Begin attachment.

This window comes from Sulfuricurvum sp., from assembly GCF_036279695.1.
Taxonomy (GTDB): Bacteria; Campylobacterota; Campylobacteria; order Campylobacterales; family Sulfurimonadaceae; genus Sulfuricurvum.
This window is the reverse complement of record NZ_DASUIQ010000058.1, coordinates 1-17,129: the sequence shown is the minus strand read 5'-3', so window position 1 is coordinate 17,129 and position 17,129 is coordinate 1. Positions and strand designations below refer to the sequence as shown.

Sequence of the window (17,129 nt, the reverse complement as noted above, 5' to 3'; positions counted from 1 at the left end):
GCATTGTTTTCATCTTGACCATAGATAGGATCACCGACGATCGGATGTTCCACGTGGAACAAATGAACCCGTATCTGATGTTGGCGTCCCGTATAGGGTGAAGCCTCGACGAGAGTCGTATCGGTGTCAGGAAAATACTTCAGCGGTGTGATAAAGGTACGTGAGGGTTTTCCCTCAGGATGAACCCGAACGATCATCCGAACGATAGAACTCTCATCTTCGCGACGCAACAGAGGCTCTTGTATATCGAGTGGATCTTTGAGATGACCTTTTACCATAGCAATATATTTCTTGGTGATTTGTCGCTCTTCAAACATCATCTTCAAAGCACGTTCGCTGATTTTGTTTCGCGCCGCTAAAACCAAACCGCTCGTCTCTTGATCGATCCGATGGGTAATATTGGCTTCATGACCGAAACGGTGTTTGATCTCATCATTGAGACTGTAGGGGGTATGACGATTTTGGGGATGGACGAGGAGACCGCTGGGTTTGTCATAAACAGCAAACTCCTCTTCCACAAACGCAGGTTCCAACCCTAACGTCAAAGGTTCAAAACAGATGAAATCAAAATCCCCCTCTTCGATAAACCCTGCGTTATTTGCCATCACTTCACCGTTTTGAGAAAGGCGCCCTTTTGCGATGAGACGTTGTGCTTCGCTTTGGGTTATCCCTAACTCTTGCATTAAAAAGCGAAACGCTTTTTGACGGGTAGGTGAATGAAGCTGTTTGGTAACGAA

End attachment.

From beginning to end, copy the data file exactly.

This window comes from Sulfuricurvum sp., from assembly GCF_036279695.1.
Taxonomy (GTDB): Bacteria; Campylobacterota; Campylobacteria; order Campylobacterales; family Sulfurimonadaceae; genus Sulfuricurvum.
This window is the reverse complement of record NZ_DASUIQ010000058.1, coordinates 1-17,129: the sequence shown is the minus strand read 5'-3', so window position 1 is coordinate 17,129 and position 17,129 is coordinate 1. Positions and strand designations below refer to the sequence as shown.

Sequence of the window (17,129 nt, the reverse complement as noted above, 5' to 3'; positions counted from 1 at the left end):
GCATTGTTTTCATCTTGACCATAGATAGGATCACCGACGATCGGATGTTCCACGTGGAACAAATGAACCCGTATCTGATGTTGGCGTCCCGTATAGGGTGAAGCCTCGACGAGAGTCGTATCGGTGTCAGGAAAATACTTCAGCGGTGTGATAAAGGTACGTGAGGGTTTTCCCTCAGGATGAACCCGAACGATCATCCGAACGATAGAACTCTCATCTTCGCGACGCAACAGAGGCTCTTGTATATCGAGTGGATCTTTGAGATGACCTTTTACCATAGCAATATATTTCTTGGTGATTTGTCGCTCTTCAAACATCATCTTCAAAGCACGTTCGCTGATTTTGTTTCGCGCCGCTAAAACCAAACCGCTCGTCTCTTGATCGATCCGATGGGTAATATTGGCTTCATGACCGAAACGGTGTTTGATCTCATCATTGAGACTGTAGGGGGTATGACGATTTTGGGGATGGACGAGGAGACCGCTGGGTTTGTCATAAACAGCAAACTCCTCTTCCACAAACGCAGGTTCCAACCCTAACGTCAAAGGTTCAAAACAGATGAAATCAAAATCCCCCTCTTCGATAAACCCTGCGTTATTTGCCATCACTTCACCGTTTTGAGAAAGGCGCCCTTTTGCGATGAGACGTTGTGCTTCGCTTTGGGTTATCCCTAACTCTTGCATTAAAAAGCGAAACGCTTTTTGACGGGTAGGTGAATGAAGCTGTTTGGTAACGAA